In November 2014, Amneal filed ANDA No. 207989, seeking approval to market a generic mometasone furoate nasal spray comprising MFA (as opposed to MFM) as the active ingredient. In February 2015, Amneal sent Merck a notice letter, informing Merck of its ANDA filing and certifying that its proposed product would not infringe the '353 patent and that the '353 patent was invalid. As a result, in March 2015, Merck filed an infringement suit against Amneal asserting claims 1, 6, and 9-12 of the '353 patent. Merck alleged that although Amneal's ANDA product contained MFA, its ANDA product would convert to the infringing MFM form over time. Thus, the issue of infringement before the district court was whether Am-neal's ANDA product would contain any patented MFM during Amneal's product's two-year shelf-life.

         Relevant to the issues in this case, Amneal manufactured three 100 kilogram ANDA submission batches ("Exhibit Batches") of its proposed ANDA product and provided the FDA data on those samples. Amneal produced samples of the Exhibit Batches to Merck. Although Amneal also gave the FDA data on samples from a 1, 000 kilogram commercial-sized batch ("Commercial 157 Batch"), Amneal did not produce those samples to Merck. As a result, Merck moved to compel production of the Commercial 157 Batch samples, which the district court ordered on November 24, 2015.

         On December 10, 2015, the district court ordered that the case would be stayed unless Amneal filed a declaration attesting that the Exhibit Batch samples provided to Merck were representative of Amneal's commercial ANDA product. The district court further ordered "Amneal [to] immediately make available to Merck samples of any further representative commercial batches sent to the FDA." J.A. 82. On December 21, 2015, Amneal filed a declaration, representing that its Exhibit Batch samples were representative of its commercial ANDA product. Amneal's declaration indicated, however, that Amneal amended its ANDA to change its commercial batch size from 1, 000 kg to 100 kg and would manufacture its commercial ANDA products using the same formulation and manufacturing process as the Exhibit Batch samples provided to Merck. Based on this amendment, the district court later excluded the Commercial 157 Batch samples from trial, concluding that Amneal "has identified the Exhibit Batches as its Generic Product to the FDA and there is no credible indication that [Amneal] could realis- tically use the [Commercial] 157 Batch manufacturing process instead." J.A. 149.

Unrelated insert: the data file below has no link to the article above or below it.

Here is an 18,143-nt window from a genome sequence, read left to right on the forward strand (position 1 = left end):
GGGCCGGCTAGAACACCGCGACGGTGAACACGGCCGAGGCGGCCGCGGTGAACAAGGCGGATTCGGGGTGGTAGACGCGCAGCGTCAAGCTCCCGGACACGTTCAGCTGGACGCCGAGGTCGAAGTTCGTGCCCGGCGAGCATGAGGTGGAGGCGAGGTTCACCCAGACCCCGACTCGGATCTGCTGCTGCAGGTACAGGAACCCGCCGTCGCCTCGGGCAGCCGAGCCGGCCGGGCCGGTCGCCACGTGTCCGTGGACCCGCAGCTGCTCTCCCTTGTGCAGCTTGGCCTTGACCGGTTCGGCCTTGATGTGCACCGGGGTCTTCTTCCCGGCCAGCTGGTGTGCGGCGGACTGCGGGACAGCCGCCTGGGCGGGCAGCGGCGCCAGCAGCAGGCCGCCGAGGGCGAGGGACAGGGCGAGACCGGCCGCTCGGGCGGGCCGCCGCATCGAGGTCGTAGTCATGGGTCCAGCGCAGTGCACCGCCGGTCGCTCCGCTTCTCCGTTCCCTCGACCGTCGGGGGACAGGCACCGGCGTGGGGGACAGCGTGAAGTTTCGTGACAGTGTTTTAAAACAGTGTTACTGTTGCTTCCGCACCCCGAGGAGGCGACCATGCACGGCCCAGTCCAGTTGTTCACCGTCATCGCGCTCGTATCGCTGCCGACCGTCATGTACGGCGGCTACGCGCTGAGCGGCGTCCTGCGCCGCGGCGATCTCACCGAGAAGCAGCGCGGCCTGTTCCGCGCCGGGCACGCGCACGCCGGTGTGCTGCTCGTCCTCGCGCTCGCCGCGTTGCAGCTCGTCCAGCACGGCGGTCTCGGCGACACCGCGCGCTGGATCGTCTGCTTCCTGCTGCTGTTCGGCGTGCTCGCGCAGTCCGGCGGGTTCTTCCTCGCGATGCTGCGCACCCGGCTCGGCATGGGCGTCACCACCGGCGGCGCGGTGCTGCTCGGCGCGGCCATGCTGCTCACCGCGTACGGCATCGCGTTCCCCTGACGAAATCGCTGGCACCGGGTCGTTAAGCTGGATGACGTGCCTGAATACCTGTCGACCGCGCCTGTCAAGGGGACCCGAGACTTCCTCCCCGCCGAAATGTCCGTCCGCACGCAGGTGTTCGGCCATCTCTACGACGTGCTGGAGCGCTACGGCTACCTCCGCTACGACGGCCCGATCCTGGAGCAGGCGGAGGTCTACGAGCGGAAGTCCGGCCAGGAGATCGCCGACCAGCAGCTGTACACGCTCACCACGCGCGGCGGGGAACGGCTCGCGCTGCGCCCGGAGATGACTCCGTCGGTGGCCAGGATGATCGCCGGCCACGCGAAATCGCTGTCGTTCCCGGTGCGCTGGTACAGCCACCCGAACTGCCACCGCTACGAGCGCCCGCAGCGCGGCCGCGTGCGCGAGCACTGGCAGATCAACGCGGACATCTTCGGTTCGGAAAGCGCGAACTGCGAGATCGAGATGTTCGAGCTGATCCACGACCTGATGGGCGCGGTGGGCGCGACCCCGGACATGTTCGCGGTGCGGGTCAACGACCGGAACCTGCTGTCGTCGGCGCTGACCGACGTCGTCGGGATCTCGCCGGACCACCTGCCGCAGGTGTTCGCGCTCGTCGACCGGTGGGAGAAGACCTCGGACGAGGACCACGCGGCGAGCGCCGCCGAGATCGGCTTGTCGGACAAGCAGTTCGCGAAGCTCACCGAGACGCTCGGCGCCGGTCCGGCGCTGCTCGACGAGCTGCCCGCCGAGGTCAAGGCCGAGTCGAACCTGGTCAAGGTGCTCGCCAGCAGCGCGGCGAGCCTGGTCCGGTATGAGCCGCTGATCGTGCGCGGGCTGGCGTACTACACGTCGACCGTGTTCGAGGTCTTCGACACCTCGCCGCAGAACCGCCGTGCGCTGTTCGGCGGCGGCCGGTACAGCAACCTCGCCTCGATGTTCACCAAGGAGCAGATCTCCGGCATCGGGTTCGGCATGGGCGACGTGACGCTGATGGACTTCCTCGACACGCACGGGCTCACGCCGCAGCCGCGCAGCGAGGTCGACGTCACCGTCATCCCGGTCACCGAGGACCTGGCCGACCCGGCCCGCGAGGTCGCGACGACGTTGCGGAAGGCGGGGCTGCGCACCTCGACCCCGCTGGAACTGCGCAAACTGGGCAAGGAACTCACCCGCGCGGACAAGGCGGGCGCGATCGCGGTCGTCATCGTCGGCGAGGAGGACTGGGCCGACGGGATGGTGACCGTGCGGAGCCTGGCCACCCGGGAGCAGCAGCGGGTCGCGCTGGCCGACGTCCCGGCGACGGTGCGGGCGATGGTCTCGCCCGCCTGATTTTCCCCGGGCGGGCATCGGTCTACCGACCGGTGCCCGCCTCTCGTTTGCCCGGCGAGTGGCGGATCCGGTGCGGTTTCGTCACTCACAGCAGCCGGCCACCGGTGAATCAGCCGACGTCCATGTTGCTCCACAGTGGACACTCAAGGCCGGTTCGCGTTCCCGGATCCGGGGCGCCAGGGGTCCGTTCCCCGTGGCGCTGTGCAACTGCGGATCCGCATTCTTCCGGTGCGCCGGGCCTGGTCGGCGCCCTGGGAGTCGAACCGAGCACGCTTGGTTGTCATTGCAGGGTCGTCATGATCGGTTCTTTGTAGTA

Because Amneal's ANDA specification allowed for a maximum bulk suspension hold of up to four days, the FDA required Amneal to complete a bulk-hold study, in which Amneal's commercial batch would be held for a four-day period before being packaged into nasal spray bottles. On January 11, 2016, Amneal manufactured another 100 kilogram commercial batch for the bulk-hold study ("Batch 16001"). Amneal drew samples from the batch on the first day ("Day 1 Batch") and again on the fourth day ("Day 4 Batch"). Before sampling the Day 4 Batch, Amneal additionally mixed the batch at 840 revolutions per minute ("RPM") for 30 minutes. After the bulk-hold study was completed, Amneal again mixed the Batch 16001 mixture and bottled it for storage, re-designating the batch as "Batch 16001A" (hereinafter referred to as the "A Batch"). On February 29, 2016, Amneal responded to the FDA, providing data on samples from the Day 1 and Day 4 Batches from the requested bulk-hold study. Amneal did not provide the FDA data on samples from the A Batch.

         On January 12, 2016 and February 11, 2016, Amneal produced samples from the Day 1 Batch to Merck, indicating that they were representative of Amneal's finished commercial product. On March 10, 2016, Amneal completed its document production to Merck, which included its February 29, 2016 response to the FDA providing the results of the bulk-hold study. On April 25, 2016, Amneal served a rebuttal expert report on infringement, in which Amneal's expert opined ...

Buy This Entire Record For $7.95

Download the entire decision to receive the complete text, official citation,
docket number, dissents and concurrences, and footnotes for this case.

Learn more about what you receive with purchase of this case.